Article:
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Synopsis: It is hard to imagine two worse things that could happen to someone, let alone happen within days of one another. Ray’s husband has been diagnosed with a rare terminal illness. The couple has also lost their cherished family home and business following a financial catastrophe.
With nothing left besides their independence and connection to nature, they decide to walk the South Coast Path from Minehead to Land’s End. Ray tells the story of their journey in this potent, emotional memoir. Following the path becomes their only purpose, as the two prepare to face whatever it is leading them towards.
The Salt Path was the book club pick of this month. It wasn’t one that I voted for, and I was unsure at first since I often find memoirs a little slow. However, it would 100% get my vote in hindsight! Within the first chapter, I was in tears, irreversibly invested in following Ray’s story.
The reason that The Salt Path overcame my initial uncertainty was not that it paced along faster than any other memoir I have read. Instead, I came to understand that its gentle reflection and refusal to rush was sort of the point…
Contrasts are drawn between the tightly-scheduled, mile-counting, goal-smashing backpackers and the couple taking their time to appreciate the journey. It isn’t too much of a stretch to see how this can apply more widely to our own lives.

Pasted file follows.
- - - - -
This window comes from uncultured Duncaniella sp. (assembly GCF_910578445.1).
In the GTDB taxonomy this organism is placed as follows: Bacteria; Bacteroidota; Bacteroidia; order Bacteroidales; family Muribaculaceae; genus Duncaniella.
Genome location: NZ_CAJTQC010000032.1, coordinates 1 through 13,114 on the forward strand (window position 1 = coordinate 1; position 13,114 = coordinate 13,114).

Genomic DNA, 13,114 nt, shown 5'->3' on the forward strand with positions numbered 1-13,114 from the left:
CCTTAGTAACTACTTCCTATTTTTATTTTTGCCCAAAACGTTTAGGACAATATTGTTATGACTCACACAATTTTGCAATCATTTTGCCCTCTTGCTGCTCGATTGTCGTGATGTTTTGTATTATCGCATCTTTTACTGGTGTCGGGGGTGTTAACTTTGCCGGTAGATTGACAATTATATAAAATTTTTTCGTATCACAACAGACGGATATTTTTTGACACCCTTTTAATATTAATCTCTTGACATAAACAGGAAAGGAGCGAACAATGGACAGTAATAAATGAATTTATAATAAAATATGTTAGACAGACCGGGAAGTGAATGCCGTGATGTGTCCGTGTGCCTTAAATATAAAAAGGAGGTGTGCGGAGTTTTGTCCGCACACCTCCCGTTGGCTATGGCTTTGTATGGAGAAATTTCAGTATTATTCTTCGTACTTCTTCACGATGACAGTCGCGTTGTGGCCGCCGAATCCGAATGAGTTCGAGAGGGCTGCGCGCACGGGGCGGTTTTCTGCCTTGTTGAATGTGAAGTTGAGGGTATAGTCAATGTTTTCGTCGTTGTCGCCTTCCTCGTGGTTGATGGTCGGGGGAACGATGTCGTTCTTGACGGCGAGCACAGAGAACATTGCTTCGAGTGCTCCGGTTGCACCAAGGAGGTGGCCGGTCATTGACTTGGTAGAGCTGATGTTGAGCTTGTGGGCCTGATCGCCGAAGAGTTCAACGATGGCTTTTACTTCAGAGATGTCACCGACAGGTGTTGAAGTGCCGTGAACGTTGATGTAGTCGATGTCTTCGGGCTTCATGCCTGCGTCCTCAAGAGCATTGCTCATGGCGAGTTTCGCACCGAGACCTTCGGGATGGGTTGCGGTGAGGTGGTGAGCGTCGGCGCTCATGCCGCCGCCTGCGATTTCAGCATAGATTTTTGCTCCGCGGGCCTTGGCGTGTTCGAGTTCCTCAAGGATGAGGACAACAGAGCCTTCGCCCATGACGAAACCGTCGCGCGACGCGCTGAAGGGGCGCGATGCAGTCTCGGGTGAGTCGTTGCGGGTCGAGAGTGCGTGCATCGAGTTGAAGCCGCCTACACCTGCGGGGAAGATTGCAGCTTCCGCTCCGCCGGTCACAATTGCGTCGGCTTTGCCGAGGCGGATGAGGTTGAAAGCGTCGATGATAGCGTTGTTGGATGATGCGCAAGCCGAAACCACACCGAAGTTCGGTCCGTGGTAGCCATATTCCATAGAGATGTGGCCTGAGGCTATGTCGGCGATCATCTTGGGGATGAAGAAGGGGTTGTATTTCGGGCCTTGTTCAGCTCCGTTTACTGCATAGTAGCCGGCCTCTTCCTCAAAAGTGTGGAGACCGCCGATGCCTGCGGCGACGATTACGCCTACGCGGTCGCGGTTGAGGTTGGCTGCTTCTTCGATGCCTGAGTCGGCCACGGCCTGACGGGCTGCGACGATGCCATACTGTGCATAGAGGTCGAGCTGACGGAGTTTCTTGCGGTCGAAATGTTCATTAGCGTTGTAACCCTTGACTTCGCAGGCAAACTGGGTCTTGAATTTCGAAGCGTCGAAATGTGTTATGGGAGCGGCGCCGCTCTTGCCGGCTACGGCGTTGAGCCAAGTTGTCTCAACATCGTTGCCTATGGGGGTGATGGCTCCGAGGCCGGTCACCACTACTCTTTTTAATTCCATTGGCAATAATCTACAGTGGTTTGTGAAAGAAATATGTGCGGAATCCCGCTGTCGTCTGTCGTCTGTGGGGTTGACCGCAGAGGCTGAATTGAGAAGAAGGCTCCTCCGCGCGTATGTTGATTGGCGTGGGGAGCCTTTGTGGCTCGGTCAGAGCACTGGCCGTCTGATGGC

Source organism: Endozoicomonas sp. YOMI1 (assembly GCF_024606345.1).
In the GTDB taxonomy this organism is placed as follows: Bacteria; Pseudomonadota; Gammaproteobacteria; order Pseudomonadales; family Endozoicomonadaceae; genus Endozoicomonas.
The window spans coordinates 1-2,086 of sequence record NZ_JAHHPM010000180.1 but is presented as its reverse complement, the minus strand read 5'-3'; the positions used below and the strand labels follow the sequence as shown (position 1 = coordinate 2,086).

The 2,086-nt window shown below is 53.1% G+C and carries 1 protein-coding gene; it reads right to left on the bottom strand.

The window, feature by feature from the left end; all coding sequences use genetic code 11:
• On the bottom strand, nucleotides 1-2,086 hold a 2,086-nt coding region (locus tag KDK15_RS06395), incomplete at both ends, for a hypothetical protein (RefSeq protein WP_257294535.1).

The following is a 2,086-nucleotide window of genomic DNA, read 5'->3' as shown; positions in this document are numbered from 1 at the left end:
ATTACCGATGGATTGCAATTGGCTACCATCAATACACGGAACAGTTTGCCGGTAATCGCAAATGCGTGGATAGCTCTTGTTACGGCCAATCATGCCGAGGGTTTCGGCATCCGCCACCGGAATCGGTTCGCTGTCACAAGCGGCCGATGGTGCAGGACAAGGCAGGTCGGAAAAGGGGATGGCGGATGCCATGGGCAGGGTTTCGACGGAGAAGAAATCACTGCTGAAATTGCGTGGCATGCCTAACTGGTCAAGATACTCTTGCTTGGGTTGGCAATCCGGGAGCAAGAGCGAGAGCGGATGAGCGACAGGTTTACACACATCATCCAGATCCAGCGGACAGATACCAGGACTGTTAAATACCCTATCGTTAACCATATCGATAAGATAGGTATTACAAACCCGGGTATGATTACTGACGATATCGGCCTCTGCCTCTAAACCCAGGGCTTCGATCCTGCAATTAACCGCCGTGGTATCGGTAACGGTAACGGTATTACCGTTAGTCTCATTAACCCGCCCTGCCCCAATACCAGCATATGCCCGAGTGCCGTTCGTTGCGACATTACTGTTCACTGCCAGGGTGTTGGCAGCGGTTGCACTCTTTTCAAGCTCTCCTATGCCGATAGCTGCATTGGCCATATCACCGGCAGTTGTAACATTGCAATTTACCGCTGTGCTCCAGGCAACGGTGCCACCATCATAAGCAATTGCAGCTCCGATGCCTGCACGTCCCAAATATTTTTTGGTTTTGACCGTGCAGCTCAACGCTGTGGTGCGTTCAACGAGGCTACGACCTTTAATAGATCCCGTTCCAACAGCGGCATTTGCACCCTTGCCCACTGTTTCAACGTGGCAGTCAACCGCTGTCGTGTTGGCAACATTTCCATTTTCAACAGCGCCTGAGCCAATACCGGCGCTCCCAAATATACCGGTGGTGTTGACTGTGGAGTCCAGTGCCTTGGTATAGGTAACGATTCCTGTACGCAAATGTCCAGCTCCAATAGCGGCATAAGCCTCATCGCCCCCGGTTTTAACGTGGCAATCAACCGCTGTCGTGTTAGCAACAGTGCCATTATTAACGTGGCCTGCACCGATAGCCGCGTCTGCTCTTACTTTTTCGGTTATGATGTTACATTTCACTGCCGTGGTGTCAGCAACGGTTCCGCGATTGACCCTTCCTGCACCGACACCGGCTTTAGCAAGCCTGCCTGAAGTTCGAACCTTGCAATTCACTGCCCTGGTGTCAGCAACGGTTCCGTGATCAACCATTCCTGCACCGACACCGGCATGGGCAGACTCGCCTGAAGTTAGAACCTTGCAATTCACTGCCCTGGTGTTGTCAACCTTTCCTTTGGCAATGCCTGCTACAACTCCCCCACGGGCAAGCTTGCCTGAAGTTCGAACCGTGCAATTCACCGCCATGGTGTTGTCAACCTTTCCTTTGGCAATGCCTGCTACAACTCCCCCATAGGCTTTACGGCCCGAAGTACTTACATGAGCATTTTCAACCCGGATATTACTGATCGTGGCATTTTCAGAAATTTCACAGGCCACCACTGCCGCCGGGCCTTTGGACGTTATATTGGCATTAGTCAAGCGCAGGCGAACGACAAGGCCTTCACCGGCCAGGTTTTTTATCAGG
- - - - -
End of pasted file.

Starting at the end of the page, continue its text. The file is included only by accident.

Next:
“I came to understand that The Salt Path‘s gentle reflection and refusal to rush was sort of the point…”
From a personal perspective, Ray draws attention to ridiculous social inequalities in a way that is hard-hitting but lacks bitterness. Some of these I wasn’t even aware of: they couldn’t get legal aid because the case was “too complicated”? How does that make sense in any process of logic, common sense or human decency? I was confronted with my own privilege in not needing to know about such issues.
Ray’s perspective takes readers through the entirety of the book. In my view, nobody has a greater right to self-pity, yet she refuses to indulge it, relying on her strength of character and love. She inspires a great deal of admiration.
Having said that, Ray’s voice feels human rather than a demi-deity figure held up to show us how we should live our lives. Her words coax us out of our little bubbles for a while, to think about shared human experiences.
“Bet you regret it now, my girl.” No, Mum. No, I don’t.
Read if: You would like to read a candid memoir that is also an enduring force for change.
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Have you read The Salt Path – what did you think? Do you have any recommendations for memoirs I can read next? Let me know in the comments – I would love to hear from you!